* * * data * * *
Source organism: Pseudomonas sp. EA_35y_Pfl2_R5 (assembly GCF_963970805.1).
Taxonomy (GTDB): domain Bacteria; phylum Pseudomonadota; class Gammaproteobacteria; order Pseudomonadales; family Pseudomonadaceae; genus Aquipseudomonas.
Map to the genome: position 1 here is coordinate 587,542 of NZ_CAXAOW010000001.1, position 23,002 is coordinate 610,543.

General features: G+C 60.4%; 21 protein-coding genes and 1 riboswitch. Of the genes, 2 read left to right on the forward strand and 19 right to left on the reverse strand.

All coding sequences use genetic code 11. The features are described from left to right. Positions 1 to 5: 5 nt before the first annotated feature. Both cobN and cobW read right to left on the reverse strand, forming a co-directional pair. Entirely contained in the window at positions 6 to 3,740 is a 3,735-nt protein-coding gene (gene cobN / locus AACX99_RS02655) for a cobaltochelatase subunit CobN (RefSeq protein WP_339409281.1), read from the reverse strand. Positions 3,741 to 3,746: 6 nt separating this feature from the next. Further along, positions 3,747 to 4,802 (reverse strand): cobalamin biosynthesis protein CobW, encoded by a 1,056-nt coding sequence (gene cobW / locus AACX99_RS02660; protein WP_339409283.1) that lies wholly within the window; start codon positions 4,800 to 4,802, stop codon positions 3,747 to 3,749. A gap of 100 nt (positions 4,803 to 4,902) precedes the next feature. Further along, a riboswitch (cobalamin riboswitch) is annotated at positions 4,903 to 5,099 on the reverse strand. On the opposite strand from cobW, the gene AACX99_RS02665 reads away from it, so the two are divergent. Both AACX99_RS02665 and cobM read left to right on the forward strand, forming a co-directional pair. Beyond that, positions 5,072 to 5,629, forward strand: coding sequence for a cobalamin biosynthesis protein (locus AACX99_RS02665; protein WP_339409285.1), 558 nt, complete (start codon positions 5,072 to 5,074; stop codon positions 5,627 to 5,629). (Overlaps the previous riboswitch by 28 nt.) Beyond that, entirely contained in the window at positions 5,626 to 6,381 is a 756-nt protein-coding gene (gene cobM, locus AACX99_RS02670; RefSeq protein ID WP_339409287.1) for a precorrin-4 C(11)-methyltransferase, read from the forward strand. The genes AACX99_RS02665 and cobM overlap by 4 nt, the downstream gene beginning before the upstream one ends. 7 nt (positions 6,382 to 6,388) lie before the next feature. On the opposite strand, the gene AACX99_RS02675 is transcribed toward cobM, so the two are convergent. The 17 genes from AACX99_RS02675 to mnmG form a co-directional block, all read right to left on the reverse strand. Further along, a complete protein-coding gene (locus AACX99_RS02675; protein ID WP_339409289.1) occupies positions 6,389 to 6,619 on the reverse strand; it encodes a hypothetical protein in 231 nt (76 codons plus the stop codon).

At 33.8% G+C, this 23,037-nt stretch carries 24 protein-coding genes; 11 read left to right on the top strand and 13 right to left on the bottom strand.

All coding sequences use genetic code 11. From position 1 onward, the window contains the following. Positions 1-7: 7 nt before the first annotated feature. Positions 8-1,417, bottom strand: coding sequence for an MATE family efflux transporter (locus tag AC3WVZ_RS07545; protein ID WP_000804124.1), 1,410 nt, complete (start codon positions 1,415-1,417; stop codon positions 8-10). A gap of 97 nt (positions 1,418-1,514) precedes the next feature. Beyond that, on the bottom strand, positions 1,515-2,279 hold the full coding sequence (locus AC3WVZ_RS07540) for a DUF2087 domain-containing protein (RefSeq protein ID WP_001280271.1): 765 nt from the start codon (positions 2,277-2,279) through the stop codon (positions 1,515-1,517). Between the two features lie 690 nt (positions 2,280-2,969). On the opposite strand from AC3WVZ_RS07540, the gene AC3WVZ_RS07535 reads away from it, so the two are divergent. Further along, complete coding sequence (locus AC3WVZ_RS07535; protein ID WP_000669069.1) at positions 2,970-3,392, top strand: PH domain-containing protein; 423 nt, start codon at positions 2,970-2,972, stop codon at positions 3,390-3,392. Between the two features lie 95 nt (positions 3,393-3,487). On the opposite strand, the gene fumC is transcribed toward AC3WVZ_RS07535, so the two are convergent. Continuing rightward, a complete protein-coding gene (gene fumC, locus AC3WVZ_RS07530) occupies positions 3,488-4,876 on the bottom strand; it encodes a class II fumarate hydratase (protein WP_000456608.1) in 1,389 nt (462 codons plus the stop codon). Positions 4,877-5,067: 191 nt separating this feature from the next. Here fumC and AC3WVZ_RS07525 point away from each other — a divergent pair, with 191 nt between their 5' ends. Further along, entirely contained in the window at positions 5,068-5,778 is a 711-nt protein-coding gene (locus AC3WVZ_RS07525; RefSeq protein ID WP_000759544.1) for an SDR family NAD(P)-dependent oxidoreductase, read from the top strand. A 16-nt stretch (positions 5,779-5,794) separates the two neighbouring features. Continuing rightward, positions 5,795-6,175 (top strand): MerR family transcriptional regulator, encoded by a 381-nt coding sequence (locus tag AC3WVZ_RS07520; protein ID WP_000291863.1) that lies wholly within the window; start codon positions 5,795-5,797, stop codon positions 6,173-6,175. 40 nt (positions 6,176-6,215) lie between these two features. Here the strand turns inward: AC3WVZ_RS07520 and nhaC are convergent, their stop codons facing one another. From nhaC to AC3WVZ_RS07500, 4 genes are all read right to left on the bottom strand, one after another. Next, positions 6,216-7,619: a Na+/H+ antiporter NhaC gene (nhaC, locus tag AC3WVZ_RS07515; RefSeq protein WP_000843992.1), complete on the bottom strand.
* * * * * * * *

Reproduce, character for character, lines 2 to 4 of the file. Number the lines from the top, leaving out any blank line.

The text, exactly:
Taxonomy (GTDB): domain Bacteria; phylum Pseudomonadota; class Gammaproteobacteria; order Pseudomonadales; family Pseudomonadaceae; genus Aquipseudomonas.
Map to the genome: position 1 here is coordinate 587,542 of NZ_CAXAOW010000001.1, position 23,002 is coordinate 610,543.

General features: G+C 60.4%; 21 protein-coding genes and 1 riboswitch. Of the genes, 2 read left to right on the forward strand and 19 right to left on the reverse strand.